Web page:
That's dangerous. We call that impeding traffic. Now, probably only in the state of California do you get a ticket for going too slow.

Because I notice a lot of people in New Mexico impede traffic all day long, and it seems to be sort of the fair. But there was a problem here. If you do the opposite, you'll get a ticket.

I don't know why I even share that. It has nothing to do at all with this message, except I'm confessing my sin to you that I had an uneasy relationship with police officers, and now I thank God every time I see them. Therefore, verse 5, you must be subject not only because of wrath, not only because you'll get in trouble, not only because you might get a citation, not only because you might go to jail if you commit a severe enough infraction, but also for the sake of your conscience. For because of this, you also pay taxes. Now, Paul, now you're getting really close to home here. Because of this, you also pay taxes for they, that is those government tax collectors, they are God's ministers.

Now, it's really difficult to swallow. Now, he's saying the IRS are God's ministers. For they are God's ministers, and notice, attending continually to this very thing. That I agree with.

They do attend continually to this very thing. There's no end to the creative ways they come up with to tax us. Render, therefore, to all their due, taxes to whom taxes are due, customs to whom customs, so pay your taxes, don't try to sneak anything over when you fly somewhere in your suitcase, pay the custom, pay the tribute, fear to whom fear, honor to whom honor. So we are to support the government basically by paying our taxes and by giving them respect.

Now, once again, consider the background the New Testament was written in. In Israel, for example, the tax structure was far more burdensome than our own. In Israel, the Roman government and all over the Roman world exacted what was called the poll tax. Number one, the poll tax was a tax for everybody alive from age, if you're a male, age 16 to age 65. If you're a female, like age 14 to age 65, that was called the poll tax.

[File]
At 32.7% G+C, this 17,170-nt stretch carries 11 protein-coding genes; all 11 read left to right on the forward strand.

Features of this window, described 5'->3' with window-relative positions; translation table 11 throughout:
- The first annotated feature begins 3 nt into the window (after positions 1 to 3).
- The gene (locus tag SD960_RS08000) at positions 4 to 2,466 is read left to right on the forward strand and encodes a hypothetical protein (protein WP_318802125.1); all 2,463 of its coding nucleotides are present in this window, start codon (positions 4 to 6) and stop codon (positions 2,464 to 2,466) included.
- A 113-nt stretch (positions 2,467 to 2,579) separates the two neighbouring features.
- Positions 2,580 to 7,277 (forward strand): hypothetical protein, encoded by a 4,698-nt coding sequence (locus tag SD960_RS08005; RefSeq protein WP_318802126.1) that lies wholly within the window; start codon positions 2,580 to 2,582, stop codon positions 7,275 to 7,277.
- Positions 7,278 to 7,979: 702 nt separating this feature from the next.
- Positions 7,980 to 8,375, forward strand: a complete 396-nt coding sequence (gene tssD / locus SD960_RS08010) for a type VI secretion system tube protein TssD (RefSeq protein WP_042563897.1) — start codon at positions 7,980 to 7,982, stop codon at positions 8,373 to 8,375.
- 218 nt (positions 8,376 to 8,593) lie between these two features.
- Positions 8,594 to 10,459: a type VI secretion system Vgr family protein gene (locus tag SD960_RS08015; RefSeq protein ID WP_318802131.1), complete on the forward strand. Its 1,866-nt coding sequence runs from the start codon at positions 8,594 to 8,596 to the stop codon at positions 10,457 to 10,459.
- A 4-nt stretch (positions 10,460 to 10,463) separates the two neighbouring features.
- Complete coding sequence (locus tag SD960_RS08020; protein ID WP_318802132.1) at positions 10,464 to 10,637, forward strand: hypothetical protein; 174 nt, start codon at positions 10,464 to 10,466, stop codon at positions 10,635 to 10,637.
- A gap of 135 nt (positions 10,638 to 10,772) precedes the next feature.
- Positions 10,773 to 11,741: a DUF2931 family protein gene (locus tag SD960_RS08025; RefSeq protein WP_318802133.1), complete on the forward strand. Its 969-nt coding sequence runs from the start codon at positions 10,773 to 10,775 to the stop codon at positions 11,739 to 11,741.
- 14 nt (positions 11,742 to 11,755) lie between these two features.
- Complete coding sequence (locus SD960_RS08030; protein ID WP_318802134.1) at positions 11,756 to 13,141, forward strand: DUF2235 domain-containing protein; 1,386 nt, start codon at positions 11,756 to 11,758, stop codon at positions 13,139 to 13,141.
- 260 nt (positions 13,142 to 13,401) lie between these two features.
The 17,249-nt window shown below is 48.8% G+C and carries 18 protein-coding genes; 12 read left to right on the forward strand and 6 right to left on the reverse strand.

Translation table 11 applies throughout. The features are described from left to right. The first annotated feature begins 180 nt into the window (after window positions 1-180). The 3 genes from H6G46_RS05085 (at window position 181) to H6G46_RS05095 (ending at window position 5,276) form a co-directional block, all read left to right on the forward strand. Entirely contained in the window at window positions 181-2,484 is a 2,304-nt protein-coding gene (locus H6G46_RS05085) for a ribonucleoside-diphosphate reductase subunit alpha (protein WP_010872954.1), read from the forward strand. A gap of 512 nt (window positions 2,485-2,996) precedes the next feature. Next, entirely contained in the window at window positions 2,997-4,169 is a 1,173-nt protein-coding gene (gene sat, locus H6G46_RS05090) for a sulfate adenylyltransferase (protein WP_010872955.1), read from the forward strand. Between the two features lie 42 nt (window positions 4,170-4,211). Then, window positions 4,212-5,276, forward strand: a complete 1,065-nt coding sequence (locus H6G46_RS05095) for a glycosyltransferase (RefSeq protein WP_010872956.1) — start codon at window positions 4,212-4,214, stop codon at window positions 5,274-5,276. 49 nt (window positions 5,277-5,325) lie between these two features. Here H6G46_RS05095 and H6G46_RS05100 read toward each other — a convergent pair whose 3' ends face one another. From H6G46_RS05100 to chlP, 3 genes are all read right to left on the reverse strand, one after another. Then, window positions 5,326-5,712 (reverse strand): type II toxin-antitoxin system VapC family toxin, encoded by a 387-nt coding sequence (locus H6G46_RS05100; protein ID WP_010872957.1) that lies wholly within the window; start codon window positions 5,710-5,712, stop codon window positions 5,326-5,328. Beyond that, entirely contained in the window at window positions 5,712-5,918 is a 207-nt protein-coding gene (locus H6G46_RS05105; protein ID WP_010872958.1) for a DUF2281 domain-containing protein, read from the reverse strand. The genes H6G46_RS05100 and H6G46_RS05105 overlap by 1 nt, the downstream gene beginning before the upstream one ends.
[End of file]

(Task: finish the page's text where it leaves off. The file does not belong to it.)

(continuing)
It is a tax on you breathing. For you just being alive, you paid the poll tax. Then there was an income tax on top of the poll tax.

The income tax was a 10 percent flat tax. Then there was a ground tax. You were taxed on use of roads, the use of bridges. Then there was a cart tax. If you had a cart with wheels on it, you were taxed depending on the number of wheels you utilized, whether it was one wheel, like a wheelbarrow, two wheels, four wheels.

The more wheels, the more tax. There was a fish tax on top of all those. The fish tax was if you live by the ocean or you live by the Sea of Galilee, you were taxed per fish you caught in your net. You were taxed for that. On top of that, you paid a ground tax on top of that. You paid a ground tax. Did I mention the ground tax? Okay, so the ground tax was if you grew grain, you had to pay the government 10 percent of whatever you grew.

If you grew wine, like in vineyards, you would pay 25 percent tax. So there was tax upon tax upon tax, and yet Paul says, pay your taxes, give them respect. Render to all their due, taxes to whom taxes are due, custom to whom customs are due, fear to whom fear, honor to whom honor.

Now before we get into the next section, we have to ask this. Okay, I understand what Paul is saying, but is there ever a time when you disobey the government? You don't honor them.

You don't obey them. Is there? Of course there is. We find that in the scripture. Book of Daniel is one of them.

I just mentioned it. When Nebuchadnezzar built that huge statue and commanded the whole world bow down, three Hebrew fellas decided not to do that. Shadrach, Meshach, and Abednego said, we're not going to bow down to that false idol. He said, well, if you don't bow down, we're going to throw you into the fiery furnace and you'll be dead. They said, listen, our God is able to deliver us from the burning fiery furnace.

And even if He doesn't, not going to bow. So they disobeyed government orders. In Acts chapter four, Acts chapter three, there was a healing of the lame man at the gate beautiful in the city of Jerusalem. Peter and John were there, used by God to do that. They were brought on trial before the Jewish Sanhedrin. The effect of that healing on the Jewish Sanhedrin was not great.

The effect of that healing was so great, it says 5,000 men believed in Jesus that day. So it created quite a stir in Jerusalem. Peter and John stand trial. And they say, by what name and by what authority have you done this? And Peter said, if we're being called into question because of a good deed done to a lame guy, be it known to you in the name of Jesus of Nazareth whom you killed, whom God raised from the dead, does this man stand before you whole? And they say, well, we're passing a law in Jerusalem.

No one can ever speak in the name of Jesus, use that name like you have. Nobody can do that from now on in the city. They were let go. They went right back out into the temple courts and preached again. Were arrested again, put in prison overnight and angels sprung them from jail. They went right back out and did it again.